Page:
"As long as it’s good, it’s Carlon." That’s the musical philosophy Ryan McGlynn and the rest of New Jersey band Carlon live by. A fitting motto, considering how difficult it is to classify which genre this quartet belongs in. Listening to Carlon, echoes of classic rock, folk, country, western, and even psychedelic influences infuse together to create a truly unique musical experience. Lead guitarist McGlynn shrugs off what sounds like a complex description of Carlon’s sound. "It’s just modern American music," he said. "We each have all our own preferences, psychedelic, rhythmic, folk, rock-based. It all mixes and mashes and different parts poke their heads out in our music."
Carlon’s first full length studio album, Johari Window, incorporates all the aforementioned elements. To save you the Wikipedia search, a Johari window is a psychological exercise used to measure how you see yourself versus how others see you in order to communicate more effectively. "It was appropriate for us, what we were going through together, musically and as people, it’s easier to work when you can communicate with each other and get across an idea musically" said McGlynn of the unusual album title.
The collection of songs on the album represent Carlon’s myriad of musical influences. "Where the Driveway Ends" sounds like it was left off George Harrison’s All Things Must Pass, "Caution" evokes the Plastic Ono Band, and "Red Rover" pulls some inspiration from African folk music. The strongest track from the bunch is "Have a Window", which is simply a refreshing rock song.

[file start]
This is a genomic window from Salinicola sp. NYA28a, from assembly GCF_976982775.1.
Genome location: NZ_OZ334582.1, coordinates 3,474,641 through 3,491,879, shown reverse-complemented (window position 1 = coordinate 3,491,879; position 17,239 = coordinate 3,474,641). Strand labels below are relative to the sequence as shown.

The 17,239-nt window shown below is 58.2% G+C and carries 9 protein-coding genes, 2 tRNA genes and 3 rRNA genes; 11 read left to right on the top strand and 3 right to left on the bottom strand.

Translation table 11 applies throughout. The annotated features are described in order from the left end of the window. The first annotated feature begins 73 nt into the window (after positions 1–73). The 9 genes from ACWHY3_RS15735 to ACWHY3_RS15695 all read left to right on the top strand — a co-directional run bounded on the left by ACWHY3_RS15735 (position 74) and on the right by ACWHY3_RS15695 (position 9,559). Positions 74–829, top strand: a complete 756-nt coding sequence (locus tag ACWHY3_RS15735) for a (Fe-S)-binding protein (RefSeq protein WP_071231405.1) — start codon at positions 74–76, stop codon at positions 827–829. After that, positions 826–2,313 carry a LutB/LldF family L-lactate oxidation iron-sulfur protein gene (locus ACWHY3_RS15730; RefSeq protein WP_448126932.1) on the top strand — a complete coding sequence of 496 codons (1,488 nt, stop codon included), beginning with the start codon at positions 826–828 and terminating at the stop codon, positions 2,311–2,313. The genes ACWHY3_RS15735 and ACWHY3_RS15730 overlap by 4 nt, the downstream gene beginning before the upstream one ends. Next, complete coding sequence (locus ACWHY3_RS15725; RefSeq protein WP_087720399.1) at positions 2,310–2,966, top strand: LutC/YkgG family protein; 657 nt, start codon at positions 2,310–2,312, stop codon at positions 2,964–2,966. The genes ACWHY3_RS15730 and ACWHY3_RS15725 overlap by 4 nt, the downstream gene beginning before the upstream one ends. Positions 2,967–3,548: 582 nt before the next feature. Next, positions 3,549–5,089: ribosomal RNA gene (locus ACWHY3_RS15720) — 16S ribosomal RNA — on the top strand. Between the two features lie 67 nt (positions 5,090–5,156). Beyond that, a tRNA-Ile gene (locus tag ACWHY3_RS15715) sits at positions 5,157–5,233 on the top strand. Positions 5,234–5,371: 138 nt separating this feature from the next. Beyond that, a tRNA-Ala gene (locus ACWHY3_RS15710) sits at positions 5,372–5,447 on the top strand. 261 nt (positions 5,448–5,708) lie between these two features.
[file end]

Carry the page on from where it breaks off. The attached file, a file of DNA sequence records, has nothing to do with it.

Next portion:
Instead of recording Johari Window in the bland environment of a studio, the band chose a different route. Carlon utilized their 20,000 square foot warehouse rehearsal space to record the entire album. McGlynn describes the space as, "the coolest fucking place. It was a fun, happy joyland." The warehouse provided a relaxing atmosphere for the group and because of the size, allowed the guys to play waffle ball games during breaks. "Every instrument we owned was there, it was home for an entire year," said McGlynn.
The album is quite the departure from Carlon’s first EP, Suburban Heel. McGlynn said the group’s first musical effort was them trying to be the White Stripes and that the songs ended up sounding forced. "We felt we had to put some distortion in to get attention. This time we said â€˜let’s just do what we do and not push too much for the sake of being heard.’"
Carlon performs Thursday, December 3rd at the Middle East in Cambridge at 9 p.m. Expect to hear tracks from Johari Window (available on iTunes) and brand new songs the band is in the process of writing and recording for the next album.